AK-WA Converts Incinerator Ship, Wins Contract To Modernize LCMs And Rebuilds Fishing Vessel
AK-WA Shipyard, Tacoma, Wash., is converting the 369-foot Apollo One to a bottom fish processor for an early March delivery to the Seattle-based Dona Fisheries. In addition, the yard won a contract to repower and modernize eight LCMs.
The Apollo One, launched in 1984 as an incinerator ship for burning hazardous chemical wastes miles offshore, will be renamed the Dona Karen Marie upon completion of the $4,500,000-plus conversion. Half of the ship's cargo holds will be used for fish processing, while the rest of the incinerator system will be retained to allow the vessel to be returned to its original intended use. The conversion required removal of thousands of feet of sophisticated piping and the installation of a processing house and refrigeration machinery space along with the respective processing and refrigeration equipment.
The Dona Karen Marie will process gray cod, yellow fin sole, and pollack caught in Alaska waters by the four smaller catcher boats of the Dona Fisheries fleet. The vessel will be capable of processing and freezing 350,000 pounds of fish per day with frozen storage capacity of 2.7 million pounds.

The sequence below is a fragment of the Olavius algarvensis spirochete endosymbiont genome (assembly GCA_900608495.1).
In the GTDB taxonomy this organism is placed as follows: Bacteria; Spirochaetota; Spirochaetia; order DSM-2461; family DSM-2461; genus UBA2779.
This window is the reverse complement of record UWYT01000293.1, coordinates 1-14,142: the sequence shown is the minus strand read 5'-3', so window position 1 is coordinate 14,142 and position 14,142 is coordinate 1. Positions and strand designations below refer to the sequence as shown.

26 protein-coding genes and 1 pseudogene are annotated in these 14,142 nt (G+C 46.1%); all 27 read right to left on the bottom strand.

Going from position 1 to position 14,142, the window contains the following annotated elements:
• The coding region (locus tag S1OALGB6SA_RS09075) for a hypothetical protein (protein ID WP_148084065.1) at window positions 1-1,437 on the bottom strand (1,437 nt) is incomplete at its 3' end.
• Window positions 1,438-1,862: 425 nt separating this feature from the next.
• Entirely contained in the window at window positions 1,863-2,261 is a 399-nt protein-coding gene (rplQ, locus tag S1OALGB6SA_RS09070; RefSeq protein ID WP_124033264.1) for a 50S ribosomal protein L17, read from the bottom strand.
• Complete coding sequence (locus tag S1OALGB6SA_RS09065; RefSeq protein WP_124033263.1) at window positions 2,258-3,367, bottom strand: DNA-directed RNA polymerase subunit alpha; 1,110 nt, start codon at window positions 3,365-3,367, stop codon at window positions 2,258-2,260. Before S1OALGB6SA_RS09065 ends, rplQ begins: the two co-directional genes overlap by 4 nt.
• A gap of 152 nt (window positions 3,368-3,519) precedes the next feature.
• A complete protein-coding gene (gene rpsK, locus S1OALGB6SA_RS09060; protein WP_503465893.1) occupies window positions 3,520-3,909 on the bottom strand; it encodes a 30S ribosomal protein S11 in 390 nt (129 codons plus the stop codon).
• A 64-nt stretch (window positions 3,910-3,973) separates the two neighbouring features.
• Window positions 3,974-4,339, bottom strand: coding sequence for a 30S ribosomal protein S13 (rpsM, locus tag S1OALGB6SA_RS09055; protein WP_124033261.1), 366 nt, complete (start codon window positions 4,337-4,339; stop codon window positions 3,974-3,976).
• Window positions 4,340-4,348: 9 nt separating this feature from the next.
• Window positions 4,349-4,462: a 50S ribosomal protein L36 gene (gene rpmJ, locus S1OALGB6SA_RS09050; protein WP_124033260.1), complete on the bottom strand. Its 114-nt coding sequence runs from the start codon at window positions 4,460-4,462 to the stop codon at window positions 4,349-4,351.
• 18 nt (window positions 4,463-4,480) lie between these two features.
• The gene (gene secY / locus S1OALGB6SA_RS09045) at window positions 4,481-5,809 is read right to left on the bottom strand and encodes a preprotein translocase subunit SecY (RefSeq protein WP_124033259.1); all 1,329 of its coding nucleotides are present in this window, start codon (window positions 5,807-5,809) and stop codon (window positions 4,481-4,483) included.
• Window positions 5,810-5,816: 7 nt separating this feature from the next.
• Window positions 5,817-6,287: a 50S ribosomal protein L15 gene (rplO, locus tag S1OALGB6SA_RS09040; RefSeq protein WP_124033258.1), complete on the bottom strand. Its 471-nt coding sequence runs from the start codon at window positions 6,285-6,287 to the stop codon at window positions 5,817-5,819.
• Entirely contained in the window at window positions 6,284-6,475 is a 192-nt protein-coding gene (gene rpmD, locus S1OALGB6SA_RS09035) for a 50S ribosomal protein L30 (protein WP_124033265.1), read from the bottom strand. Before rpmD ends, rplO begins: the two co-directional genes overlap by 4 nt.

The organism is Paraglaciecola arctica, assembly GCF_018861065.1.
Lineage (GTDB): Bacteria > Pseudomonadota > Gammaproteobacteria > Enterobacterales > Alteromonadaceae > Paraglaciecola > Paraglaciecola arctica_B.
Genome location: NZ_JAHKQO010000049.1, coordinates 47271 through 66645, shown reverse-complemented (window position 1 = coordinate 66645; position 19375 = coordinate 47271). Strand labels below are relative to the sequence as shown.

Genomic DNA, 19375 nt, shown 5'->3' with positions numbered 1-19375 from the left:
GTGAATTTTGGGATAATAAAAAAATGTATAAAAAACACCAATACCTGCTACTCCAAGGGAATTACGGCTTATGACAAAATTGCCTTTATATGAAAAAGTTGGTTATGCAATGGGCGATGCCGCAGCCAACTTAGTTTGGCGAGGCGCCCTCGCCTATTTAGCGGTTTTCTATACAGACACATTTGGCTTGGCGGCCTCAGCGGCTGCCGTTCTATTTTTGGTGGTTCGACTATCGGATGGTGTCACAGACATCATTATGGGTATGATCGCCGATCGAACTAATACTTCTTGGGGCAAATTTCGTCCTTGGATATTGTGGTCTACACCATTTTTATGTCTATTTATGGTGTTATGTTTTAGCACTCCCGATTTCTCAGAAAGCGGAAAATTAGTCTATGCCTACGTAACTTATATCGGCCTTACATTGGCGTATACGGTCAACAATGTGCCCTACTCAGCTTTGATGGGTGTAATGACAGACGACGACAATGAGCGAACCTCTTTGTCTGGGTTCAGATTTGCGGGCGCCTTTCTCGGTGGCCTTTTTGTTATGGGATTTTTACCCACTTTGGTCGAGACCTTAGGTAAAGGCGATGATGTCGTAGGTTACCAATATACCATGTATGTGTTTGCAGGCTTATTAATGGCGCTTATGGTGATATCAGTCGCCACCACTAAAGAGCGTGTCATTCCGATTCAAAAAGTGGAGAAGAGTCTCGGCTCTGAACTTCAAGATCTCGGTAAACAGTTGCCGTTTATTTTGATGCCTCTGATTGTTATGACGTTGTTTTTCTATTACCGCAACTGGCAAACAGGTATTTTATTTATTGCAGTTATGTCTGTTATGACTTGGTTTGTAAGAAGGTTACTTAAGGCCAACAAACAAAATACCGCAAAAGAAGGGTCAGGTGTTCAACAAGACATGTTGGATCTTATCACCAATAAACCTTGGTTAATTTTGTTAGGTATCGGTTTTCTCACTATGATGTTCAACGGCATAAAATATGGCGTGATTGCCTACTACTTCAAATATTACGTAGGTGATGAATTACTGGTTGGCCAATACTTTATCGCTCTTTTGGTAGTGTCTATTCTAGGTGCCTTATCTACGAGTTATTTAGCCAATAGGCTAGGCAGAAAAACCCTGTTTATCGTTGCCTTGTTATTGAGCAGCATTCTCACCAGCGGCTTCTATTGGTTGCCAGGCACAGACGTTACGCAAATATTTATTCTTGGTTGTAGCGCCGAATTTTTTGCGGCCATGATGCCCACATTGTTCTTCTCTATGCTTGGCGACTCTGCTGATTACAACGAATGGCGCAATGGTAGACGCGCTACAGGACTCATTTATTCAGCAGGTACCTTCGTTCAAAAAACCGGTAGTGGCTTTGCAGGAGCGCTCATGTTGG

The LCM contract was awarded to AK-WA shipyard by the Army National Guard and requires the landing craft to be repowered with two Detroit Diesel 12V-71s, including new foundations and shafting.
Along with the repowering, the LCMs will have all lead-based paint and asbestos removed. All eight LCMs will have modifications made to the hydraulic, bilge, engine cool- ing and fuel oil piping systems as well as the electrical systems. AK-WA has completed a contract with Northern Cascade Boat Co. to rebuild the F/V Northern Cascade (Ex-American Beauty).
This project, worth in excess of $700,000 dollars, required extensive hull repairs, 40-foot new bow stem, 80 percent of bottom plating, and hull modifications, which included new shelter deck, new crane and many miscellaneous interior modifications. The refurbishment included replacing and modifying most of the piping systems, installing new owner-furnished engines, auxiliary engines, and main switchboard. Along with the switchboard installation, much of the electrical system was replaced from engine room to the pilothouse.
For complete details on the shipbuilding and repair facilities of AKWA Shipyard,